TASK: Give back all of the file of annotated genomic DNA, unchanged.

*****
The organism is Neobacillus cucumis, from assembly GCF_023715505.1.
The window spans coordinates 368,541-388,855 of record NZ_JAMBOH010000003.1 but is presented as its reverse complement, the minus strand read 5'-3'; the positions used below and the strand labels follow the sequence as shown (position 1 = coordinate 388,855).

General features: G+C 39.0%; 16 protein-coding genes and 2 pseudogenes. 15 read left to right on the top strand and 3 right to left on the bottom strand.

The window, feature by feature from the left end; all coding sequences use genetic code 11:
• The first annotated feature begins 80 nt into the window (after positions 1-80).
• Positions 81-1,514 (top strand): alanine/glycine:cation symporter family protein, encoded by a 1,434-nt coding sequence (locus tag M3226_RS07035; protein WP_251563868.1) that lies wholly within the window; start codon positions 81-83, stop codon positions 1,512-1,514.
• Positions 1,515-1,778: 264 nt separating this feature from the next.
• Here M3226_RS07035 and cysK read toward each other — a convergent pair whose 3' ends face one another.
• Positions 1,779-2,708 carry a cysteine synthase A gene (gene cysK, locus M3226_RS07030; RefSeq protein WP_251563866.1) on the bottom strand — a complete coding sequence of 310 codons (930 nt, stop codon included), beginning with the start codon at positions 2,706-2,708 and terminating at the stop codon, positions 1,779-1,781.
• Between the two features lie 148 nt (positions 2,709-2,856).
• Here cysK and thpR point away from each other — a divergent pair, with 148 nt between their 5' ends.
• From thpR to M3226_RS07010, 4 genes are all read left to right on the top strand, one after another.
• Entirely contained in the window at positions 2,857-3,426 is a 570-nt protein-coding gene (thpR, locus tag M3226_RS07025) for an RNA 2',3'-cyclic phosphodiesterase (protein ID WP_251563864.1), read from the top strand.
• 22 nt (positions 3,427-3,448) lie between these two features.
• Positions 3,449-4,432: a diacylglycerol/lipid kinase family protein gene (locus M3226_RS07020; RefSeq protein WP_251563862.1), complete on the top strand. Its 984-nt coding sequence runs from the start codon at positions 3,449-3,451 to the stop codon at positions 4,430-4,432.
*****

The organism is Neobacillus cucumis, from assembly GCF_023715505.1.
The window spans coordinates 368,541-388,855 of record NZ_JAMBOH010000003.1 but is presented as its reverse complement, the minus strand read 5'-3'; the positions used below and the strand labels follow the sequence as shown (position 1 = coordinate 388,855).

General features: G+C 39.0%; 16 protein-coding genes and 2 pseudogenes. 15 read left to right on the top strand and 3 right to left on the bottom strand.

The window, feature by feature from the left end; all coding sequences use genetic code 11:
• The first annotated feature begins 80 nt into the window (after positions 1-80).
• Positions 81-1,514 (top strand): alanine/glycine:cation symporter family protein, encoded by a 1,434-nt coding sequence (locus tag M3226_RS07035; protein WP_251563868.1) that lies wholly within the window; start codon positions 81-83, stop codon positions 1,512-1,514.
• Positions 1,515-1,778: 264 nt separating this feature from the next.
• Here M3226_RS07035 and cysK read toward each other — a convergent pair whose 3' ends face one another.
• Positions 1,779-2,708 carry a cysteine synthase A gene (gene cysK, locus M3226_RS07030; RefSeq protein WP_251563866.1) on the bottom strand — a complete coding sequence of 310 codons (930 nt, stop codon included), beginning with the start codon at positions 2,706-2,708 and terminating at the stop codon, positions 1,779-1,781.
• Between the two features lie 148 nt (positions 2,709-2,856).
• Here cysK and thpR point away from each other — a divergent pair, with 148 nt between their 5' ends.
• From thpR to M3226_RS07010, 4 genes are all read left to right on the top strand, one after another.
• Entirely contained in the window at positions 2,857-3,426 is a 570-nt protein-coding gene (thpR, locus tag M3226_RS07025) for an RNA 2',3'-cyclic phosphodiesterase (protein ID WP_251563864.1), read from the top strand.
• 22 nt (positions 3,427-3,448) lie between these two features.
• Positions 3,449-4,432: a diacylglycerol/lipid kinase family protein gene (locus M3226_RS07020; RefSeq protein WP_251563862.1), complete on the top strand. Its 984-nt coding sequence runs from the start codon at positions 3,449-3,451 to the stop codon at positions 4,430-4,432.